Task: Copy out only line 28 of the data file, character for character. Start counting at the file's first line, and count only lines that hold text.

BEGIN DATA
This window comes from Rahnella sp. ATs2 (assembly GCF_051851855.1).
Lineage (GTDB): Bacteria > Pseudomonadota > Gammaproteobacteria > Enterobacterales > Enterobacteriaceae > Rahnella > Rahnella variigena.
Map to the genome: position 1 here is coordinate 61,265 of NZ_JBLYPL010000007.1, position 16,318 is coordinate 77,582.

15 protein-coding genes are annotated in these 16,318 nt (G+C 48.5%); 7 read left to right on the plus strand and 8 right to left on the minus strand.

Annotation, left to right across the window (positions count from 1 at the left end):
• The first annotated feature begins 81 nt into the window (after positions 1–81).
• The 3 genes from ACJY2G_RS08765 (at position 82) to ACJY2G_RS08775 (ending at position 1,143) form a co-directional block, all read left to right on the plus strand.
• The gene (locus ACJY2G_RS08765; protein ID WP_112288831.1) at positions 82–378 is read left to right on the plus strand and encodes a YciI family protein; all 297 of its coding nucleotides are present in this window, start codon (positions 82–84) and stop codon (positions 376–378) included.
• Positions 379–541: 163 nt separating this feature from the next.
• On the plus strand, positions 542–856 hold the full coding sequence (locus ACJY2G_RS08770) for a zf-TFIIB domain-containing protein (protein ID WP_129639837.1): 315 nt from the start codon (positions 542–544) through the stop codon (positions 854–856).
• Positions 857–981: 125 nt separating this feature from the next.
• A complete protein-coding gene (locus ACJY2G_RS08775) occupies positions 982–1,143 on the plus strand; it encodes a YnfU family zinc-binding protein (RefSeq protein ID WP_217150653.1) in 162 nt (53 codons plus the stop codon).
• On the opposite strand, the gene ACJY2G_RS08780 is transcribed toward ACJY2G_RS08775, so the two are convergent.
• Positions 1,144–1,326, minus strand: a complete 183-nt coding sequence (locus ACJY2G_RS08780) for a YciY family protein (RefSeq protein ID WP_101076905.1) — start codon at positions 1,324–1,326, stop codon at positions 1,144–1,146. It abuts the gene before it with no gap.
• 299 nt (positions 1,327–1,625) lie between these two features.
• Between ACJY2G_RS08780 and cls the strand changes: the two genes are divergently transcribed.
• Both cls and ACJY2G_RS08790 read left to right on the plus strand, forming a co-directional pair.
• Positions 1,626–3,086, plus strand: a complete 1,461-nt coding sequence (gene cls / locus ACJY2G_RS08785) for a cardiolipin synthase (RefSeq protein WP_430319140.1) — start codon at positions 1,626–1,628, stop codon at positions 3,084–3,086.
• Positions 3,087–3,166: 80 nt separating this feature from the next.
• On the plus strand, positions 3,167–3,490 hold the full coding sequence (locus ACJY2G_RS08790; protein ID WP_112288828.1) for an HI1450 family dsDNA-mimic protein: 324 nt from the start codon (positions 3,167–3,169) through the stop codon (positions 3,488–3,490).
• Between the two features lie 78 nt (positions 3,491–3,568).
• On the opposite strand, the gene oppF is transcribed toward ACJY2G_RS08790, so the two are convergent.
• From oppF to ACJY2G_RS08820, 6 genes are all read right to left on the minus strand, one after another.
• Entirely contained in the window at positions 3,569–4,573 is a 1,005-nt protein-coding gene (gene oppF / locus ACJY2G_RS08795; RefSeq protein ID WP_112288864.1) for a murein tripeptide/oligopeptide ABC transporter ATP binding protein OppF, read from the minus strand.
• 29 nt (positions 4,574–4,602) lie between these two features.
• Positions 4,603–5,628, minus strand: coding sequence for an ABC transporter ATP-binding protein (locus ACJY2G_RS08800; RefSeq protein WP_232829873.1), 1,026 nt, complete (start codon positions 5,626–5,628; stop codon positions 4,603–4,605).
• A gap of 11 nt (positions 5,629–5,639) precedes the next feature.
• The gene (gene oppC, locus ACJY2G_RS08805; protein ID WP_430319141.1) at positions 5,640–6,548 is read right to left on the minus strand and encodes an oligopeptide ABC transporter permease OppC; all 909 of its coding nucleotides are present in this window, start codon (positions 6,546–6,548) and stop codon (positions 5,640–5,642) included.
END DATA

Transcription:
• The gene (gene oppC, locus ACJY2G_RS08805; protein ID WP_430319141.1) at positions 5,640–6,548 is read right to left on the minus strand and encodes an oligopeptide ABC transporter permease OppC; all 909 of its coding nucleotides are present in this window, start codon (positions 6,546–6,548) and stop codon (positions 5,640–5,642) included.